Friday, March 8, 2013

"A doctor like you is rare to find"


"A doctor like you is rare to find. And I am so lucky to have found you"
Well, this is what my patient told me today morning. And it made my day!

Now I certainly don't say that I am a great doctor or I did something great but do read below to know how it all happened and what I learned from my own experience!

Mr. R is a 40 year old agricultural worker who attended the medicine OPD, three days back. That was when I first met him. He had come for some stomach pain. When I saw him, I felt he was a little obese and gave him a sugar test and a lipid profile as a part of my screening.
And yes, the tests proved him to have diabetes and high cholesterol levels. And that is how he became a part of my thesis.

I took him to the Clinical Pharmacology Lab. I showed him the test reports and explained it to him. I told him he requires medications. I carefully explained the cardiopulmonary exercise testing that I was about to perform on him. After getting his consent to participate in the study, I performed the test on him. After the test was over, I handed over the medicines to him and provided the necessary instructions. I also referred him to other departments for baseline investigations.

When I did all these, I was genuinely interested in the well being of my patient.  Also, I had enough time to spend with him. It took me around 45 minutes for the counselling and performing the test.

When it was time for the patient to leave, he spoke to me.  (Until then, he was just listening to whatever I said.) He spoke to me about a keloid on his chest which bothered him. He has had intra-lesional injections when it grew larger and antibiotics when it ulcerated and got infected in the past. But he was neither informed about the disease nor of its treatment or prognosis.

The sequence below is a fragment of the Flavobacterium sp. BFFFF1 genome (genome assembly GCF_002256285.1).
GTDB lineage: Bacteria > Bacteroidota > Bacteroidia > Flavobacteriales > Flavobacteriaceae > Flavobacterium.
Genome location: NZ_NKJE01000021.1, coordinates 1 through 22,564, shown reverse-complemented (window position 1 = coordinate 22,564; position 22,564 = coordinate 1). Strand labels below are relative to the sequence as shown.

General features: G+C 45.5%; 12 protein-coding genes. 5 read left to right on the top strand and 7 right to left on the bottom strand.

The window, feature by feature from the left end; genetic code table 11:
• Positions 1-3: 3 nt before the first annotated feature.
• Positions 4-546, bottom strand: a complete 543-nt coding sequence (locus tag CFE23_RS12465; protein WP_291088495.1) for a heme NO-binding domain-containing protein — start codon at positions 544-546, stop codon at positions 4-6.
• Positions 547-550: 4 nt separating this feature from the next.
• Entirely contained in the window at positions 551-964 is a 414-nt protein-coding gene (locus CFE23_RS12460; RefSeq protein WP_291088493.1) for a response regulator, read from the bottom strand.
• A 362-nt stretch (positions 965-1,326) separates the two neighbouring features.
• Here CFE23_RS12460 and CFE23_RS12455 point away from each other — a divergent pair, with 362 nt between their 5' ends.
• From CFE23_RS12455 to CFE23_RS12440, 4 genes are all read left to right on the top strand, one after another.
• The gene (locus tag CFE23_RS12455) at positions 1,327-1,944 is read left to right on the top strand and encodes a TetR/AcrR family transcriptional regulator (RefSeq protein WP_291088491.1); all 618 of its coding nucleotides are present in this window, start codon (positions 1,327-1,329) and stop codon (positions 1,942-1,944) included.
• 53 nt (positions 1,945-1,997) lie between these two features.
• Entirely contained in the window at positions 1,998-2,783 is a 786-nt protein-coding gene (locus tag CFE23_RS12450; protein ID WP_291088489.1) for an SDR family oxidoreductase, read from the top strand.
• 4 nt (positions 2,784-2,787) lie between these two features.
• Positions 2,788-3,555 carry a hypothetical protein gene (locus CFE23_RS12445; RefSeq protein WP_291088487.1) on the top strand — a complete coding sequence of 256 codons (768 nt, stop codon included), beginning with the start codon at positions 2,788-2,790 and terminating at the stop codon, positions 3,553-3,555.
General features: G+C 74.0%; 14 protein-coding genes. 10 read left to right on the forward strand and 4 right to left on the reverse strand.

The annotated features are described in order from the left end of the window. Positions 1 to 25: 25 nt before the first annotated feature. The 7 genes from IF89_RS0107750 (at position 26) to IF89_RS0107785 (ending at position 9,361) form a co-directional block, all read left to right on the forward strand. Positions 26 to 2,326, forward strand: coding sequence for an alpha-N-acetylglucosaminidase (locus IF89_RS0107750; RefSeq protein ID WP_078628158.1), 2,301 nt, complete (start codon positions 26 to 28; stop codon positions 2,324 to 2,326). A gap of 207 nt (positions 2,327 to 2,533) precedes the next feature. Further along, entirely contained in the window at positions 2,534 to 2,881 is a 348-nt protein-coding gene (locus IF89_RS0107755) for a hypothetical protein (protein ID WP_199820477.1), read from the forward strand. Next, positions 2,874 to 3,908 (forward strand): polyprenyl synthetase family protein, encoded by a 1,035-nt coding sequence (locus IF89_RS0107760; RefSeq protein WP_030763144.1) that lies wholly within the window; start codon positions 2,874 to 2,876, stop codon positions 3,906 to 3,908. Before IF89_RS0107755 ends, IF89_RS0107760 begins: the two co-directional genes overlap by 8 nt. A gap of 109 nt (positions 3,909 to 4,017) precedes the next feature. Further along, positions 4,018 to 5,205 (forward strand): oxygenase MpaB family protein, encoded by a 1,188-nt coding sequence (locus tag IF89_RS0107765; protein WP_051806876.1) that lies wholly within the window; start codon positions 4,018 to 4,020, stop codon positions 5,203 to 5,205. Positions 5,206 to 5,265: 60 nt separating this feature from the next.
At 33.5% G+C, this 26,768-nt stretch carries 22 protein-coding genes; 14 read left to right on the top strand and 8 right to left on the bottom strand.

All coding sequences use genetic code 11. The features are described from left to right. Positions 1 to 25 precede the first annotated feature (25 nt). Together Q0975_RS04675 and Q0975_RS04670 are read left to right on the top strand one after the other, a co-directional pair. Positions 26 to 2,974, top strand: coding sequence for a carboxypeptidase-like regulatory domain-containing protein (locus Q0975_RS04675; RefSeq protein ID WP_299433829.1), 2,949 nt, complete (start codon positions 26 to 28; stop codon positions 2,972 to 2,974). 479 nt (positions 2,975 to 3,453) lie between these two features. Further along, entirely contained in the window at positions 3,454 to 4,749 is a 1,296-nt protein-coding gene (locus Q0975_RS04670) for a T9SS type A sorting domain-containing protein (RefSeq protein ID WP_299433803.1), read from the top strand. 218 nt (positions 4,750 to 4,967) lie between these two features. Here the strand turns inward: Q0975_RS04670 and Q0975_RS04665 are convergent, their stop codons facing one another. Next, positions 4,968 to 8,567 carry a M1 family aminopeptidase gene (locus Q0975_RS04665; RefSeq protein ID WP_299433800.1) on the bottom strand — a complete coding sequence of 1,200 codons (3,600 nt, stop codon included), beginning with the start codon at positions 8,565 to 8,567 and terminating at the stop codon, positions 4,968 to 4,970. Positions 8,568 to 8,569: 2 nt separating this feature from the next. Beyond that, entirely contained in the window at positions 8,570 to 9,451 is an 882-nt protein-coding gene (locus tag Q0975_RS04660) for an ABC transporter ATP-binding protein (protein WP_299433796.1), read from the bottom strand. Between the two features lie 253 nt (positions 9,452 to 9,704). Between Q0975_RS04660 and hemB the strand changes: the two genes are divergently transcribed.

I was about to leave to the OPD and I was in a hurry. But strangely, when he started speaking, I could sense the anxiety in his tone. So I stopped there and listened to him. I simply listened without speaking back. He spoke to me about how it appeared, how he got treated at various places, how it embarrassed him, how it troubled him, how it gave him pain, what other people told him, etc. etc. After listening to everything he had to say, I made him understand about keloids and gave practical tips to deal with it. Seeing him get relieved, I reminded him about his diabetic medications & life style modifications (because I felt he would remember much better now as he was relieved now of what was troubling him).

And when he was about to leave, he said: "A doctor like you is rare to find. And I am so lucky to have found you. Thank you, doctor"


Now,
I did not do anything heroic! I did not give CPR and save a dying soul. I did not operate and resect a large tumor from a highly vascular bed. I did not see hundred patients and prescribe them medicines. I made a simple impact in the life of a patient and in my best capacity and I did it well. That satisfies me. However, as I ponder as to what made him say those words that brought me  joy, I find certain conclusions.

A genuine interest and a listening ear which I offered the patient, impressed him the most. Not my skill. Not my educational qualification.

However his phrase: "rare to find" makes me wonder!

Dear friends,

Cure sometimes, 
treat often, 
comfort always.
Hippocrates